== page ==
So, after all is said and done, what did I get out of that experience but more names to add to my V-list, more people to add to my already high percentage of silent friendships?  With such a miniscule reward, why would I search out more people who once graced my friendship lists and make them part of my endless V-list?  There's nothing in it for me.

Thirteen years ago, when I first moved to Los Angeles, I considered looking up an old friend from college, Orbay.   Orbay was two years older than I, an electrical engineering major.   During my sophomore year at Cornell, he occupied the single room adjacent to mine and was the only halfway normal guy (in my humble opinion) of the six people occupying our suite. Unknown to me at the time, Orbay was already on academic probation.  As the first term of Orbay's senior year concluded, his poor performance was repeated.  Cornell's policy at that time was to kick you out of school for one term.  Time away from the classroom was to be spent assessing one's educational direction.   Orbay had a brother living in Silicon Valley and moved out there. 

We kept in touch by phone in this ancient pre-internet and pre-email age.  When my sophomore year concluded in May, I signed up for an Outward Bound course for 3-weeks in the Sierra Nevada Mountains.  My trip originated in Fresno, California.  Orbay heard about my trip and suggested I book another flight to San Francisco from Fresno to see him after my course concluded.  I did.   It was the last time I saw Orbay. That was way back in 1988.   I spent a year abroad that fall and heard from Orbay only once or twice until I graduated college.   Without e-mail addresses and social networks and with lots of relocation on both our parts, we lost touch. 

I found Orbay in an old Santa Barbara phone book around 1998 and almost called him.  As more information became available online, sometime in the early 2000's I found him to be living in northern California, in the Silicon Valley area, married to the college girlfriend I'd last seen him with in 1988.  Later, I discovered his family's personal web site. He was now the father of four.  I still held back from getting in touch, even after sourcing his e-mail address from the family web site. 

My reasoning then was the same as it is now, only now I'm ever surer of my beliefs.  I hadn't seen Orbay in years.  We were in different stages of our lives.  How would I feel if getting in touch with him wasn't what I was hoping it would be?  It could be like the bad TV reunion special of a classic television series. The past was the past, leave it alone. I threw his e-mail address into the trash.  That was well over 5 years ago, long before Facebook became the smash it is now.  Since passing up the chance to rekindle ties with Orbay, I've been solicited to become friends with plenty of figures from my past, all with unsatisfactory results.  I just checked.  Orbay has his own Facebook page.   I could relight that torch now, but why bother?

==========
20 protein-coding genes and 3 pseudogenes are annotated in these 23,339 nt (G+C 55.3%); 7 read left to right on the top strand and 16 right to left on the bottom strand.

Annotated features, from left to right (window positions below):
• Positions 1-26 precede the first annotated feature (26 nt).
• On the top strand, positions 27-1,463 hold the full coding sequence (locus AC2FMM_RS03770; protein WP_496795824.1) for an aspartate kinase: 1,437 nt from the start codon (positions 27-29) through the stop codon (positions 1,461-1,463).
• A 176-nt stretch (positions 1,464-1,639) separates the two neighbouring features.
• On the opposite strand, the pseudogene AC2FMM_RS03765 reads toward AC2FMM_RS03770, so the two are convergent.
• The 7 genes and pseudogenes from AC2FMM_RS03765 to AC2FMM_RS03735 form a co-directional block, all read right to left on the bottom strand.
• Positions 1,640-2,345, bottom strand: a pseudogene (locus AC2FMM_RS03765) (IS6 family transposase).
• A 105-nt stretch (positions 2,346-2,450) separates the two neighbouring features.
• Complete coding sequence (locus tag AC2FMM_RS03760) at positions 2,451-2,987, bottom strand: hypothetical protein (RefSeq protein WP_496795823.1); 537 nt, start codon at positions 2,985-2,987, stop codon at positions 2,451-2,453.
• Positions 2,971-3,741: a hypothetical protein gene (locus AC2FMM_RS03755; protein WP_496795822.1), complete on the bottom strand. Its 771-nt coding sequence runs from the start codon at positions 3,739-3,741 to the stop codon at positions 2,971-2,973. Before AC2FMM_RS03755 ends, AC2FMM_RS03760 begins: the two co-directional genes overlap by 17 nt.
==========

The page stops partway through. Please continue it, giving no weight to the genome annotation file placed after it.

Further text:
I've lived long enough to experience making close friends as a young adult, lose touch with them, and then be given the opportunity through the internet to revisit those old friendships if I so wish.  In the beginning, it was natural to be idealistic about getting back in touch with friends long lost.   As this became more and more commonplace, and I saw the old friendships in the proper context in my present life, each subsequent name added to my V-list was met with more indifference.   I continue to remain flattered that people from my distant past still remember me and go to the trouble to search for me.  That's where the flattering part ends.  Once I'm actually befriended and neither of us shares much personally with the other, I comprehend fully what the reunion game is really about. 

The generations growing up with social networks will never know what I'm experiencing, as they'll never lose touch with old friends, not in the very real way my generation did.  Old friends will just slowly turn into silent friends.   My girlfriend's son moved to Thailand when he entered first grade.  He did not then use Facebook.  All friends he met before using Facebook who've since moved away are gone.   He doesn't mention them, talk about them, or even go onto the internet to search for them.  He's still too young to idealize those friendships.  All those he met after Facebook are now on his friendship list.  For any child born after 2005, everyone he's ever known and remotely liked will be part of his V-list on whatever social network(s) are prevalent in the future.

The pragmatism of real friendship, formed out of time, proximity, and genuine sharing, isn't replaceable by a social network.  The more I use such networks, I recognize they just mimic what's going on in the offline world for any somewhat normally socially adjusted individual.   The people with whom I exchange the most Facebook posts are the same people I typically maintain contact with and exchange e-mails with anyway.